GPs in Northern Ireland will withdraw certain services over their “spiralling workload” and “the current crisis in primary care”.
That announcement came from the British Medical Association, a trade union representing doctors and medical students.
One GP, who said she does not agree with the measures, warned that patients will suffer because of the cutbacks.
The measures include referring patients back to hospitals for test results and appointments, no longer arranging out-patient ambulance transport and no longer completing insurance or PIP paperwork.
It will likely become more difficult for patients to see their GP with further use of telephone triage “to make sure they (GPs) only see patients who actually need to see a doctor”.
GPs will also encourage the use of over-the-counter medications, meaning it will likely become more difficult for patients to access certain prescriptions.
The BMA say GPs may also choose to close their list to new patients and may introduce half-day closing of practices.
Dr Tom Black, chair of the BMA’s Northern Ireland GP committee, said: “In the absence of a rescue plan for general practice, and to help address the ongoing crisis and as a response to funding cuts, we have had to take steps to withdraw some services, so that we can maintain our core service – seeing patients.”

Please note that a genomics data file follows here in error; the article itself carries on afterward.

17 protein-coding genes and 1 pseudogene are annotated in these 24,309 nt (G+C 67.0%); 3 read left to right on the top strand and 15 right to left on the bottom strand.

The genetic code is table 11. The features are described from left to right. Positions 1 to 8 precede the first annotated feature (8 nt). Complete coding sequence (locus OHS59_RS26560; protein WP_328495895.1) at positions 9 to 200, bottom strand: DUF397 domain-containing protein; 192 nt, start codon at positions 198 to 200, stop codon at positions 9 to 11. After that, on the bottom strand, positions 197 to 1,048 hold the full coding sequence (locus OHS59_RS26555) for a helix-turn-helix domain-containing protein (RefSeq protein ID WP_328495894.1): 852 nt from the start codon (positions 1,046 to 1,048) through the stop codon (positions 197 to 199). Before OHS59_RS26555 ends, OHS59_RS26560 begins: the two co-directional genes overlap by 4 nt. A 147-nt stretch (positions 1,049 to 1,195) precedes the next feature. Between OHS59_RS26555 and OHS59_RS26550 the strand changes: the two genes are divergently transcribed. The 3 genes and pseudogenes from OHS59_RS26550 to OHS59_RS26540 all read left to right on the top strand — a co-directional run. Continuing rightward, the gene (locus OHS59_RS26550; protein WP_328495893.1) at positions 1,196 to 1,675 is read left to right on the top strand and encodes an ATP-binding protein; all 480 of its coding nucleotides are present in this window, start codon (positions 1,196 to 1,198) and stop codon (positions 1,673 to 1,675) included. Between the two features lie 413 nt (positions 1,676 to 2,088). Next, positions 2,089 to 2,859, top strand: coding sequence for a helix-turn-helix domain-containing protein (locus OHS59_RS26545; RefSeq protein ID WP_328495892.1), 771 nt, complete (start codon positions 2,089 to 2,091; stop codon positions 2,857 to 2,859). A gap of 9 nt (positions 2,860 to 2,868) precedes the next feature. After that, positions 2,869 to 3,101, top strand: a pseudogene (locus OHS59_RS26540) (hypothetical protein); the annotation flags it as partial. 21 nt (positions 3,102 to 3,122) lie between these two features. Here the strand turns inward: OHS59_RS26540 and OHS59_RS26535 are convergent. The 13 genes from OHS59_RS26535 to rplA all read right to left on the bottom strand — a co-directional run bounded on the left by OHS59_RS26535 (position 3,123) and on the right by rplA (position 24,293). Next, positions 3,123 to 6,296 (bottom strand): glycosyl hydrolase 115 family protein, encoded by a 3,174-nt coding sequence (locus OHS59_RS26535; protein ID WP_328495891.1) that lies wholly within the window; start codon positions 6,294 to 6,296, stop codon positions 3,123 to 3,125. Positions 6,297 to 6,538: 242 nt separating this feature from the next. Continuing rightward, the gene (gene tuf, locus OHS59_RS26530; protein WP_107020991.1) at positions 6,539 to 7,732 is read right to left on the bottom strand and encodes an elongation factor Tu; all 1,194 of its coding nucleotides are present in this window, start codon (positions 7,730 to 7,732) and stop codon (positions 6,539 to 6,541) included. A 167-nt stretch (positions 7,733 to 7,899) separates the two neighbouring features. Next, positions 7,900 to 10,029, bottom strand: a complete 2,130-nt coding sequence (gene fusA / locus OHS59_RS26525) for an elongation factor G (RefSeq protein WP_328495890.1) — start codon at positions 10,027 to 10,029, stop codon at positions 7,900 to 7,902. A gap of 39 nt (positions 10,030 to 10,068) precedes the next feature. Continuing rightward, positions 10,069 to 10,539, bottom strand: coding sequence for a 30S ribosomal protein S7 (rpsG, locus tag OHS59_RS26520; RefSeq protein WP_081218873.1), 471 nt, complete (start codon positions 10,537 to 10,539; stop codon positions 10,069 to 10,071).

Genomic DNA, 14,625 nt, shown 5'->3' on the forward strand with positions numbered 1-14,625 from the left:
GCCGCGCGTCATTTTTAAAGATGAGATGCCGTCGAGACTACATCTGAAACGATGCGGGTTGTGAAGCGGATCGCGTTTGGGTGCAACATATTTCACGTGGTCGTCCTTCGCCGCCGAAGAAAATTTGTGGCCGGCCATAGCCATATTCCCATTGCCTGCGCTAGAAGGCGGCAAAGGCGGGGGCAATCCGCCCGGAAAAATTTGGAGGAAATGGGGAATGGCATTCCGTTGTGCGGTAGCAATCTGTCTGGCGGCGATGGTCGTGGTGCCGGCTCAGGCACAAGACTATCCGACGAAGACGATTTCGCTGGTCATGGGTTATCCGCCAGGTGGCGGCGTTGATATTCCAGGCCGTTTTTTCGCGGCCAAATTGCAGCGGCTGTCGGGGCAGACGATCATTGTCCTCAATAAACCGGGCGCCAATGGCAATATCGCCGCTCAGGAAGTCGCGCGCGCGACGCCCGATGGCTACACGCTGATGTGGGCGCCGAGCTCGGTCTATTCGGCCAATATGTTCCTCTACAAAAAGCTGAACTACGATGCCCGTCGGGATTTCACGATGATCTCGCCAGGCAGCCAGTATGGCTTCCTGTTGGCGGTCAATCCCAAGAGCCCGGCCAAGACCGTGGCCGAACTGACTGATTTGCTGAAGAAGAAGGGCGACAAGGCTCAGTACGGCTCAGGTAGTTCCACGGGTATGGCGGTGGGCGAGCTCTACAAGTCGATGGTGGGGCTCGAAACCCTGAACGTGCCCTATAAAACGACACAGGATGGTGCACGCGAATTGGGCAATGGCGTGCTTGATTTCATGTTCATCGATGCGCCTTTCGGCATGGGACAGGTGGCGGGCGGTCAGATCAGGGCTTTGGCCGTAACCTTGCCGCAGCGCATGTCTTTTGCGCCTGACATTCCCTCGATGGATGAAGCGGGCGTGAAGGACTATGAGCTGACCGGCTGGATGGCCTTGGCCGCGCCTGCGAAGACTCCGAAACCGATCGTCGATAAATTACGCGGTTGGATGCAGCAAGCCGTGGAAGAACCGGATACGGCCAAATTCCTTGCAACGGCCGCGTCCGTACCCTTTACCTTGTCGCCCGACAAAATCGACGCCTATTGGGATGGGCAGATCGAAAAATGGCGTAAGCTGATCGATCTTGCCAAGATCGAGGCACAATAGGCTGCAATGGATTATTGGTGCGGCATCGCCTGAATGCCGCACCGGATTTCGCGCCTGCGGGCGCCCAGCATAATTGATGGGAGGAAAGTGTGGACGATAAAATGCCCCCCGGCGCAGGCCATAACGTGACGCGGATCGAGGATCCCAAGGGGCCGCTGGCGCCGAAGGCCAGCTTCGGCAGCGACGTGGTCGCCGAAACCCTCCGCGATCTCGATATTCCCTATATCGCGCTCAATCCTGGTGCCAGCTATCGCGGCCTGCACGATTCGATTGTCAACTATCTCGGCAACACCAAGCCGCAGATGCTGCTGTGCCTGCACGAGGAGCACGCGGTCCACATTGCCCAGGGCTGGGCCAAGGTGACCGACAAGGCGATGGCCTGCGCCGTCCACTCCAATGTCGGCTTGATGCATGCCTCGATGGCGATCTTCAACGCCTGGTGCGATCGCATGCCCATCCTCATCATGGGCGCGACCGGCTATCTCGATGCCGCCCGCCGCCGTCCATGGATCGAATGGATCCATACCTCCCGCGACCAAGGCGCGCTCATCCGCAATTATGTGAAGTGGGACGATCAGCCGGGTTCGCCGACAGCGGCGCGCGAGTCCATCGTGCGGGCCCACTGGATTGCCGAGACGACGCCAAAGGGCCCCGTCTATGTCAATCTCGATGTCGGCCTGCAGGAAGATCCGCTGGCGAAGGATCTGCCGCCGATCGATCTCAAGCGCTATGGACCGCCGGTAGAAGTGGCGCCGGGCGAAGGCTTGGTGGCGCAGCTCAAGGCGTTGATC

Dr Anne McCloskey, a GP based in Londonderry who has previously stood for election as an independent candidate, agreed that general practice in Northern Ireland faces great difficulties but said “cutting patients out” was not the solution.
She said: “General practice is under-funded but the solution isn’t to make the people of no property cut from the service we provide to them.
“I don’t agree with what the BMA are saying. We need to restructure the health service, we need more GPs and we need to make general practice more attractive to people.
“The important thing is that patients should be able to come without being screened out and have their concerns taken seriously.
“The paperwork is a concern but it is a service for people who maybe have no other advocate.”
She said the idea of encouraging the use of ‘telephone triage’ would be particularly harmful for patients.
“Telephone triage won’t work, not for real people. People should be allowed to say they want to see a doctor.
“If someone phones up and says they’re feeling generally unwell, and they are told to take two paracetamol because they can’t see a doctor, what happens if that person is having serious mental health problems?”
The News Letter has asked the Department of Health for comment, but so far has received no reply.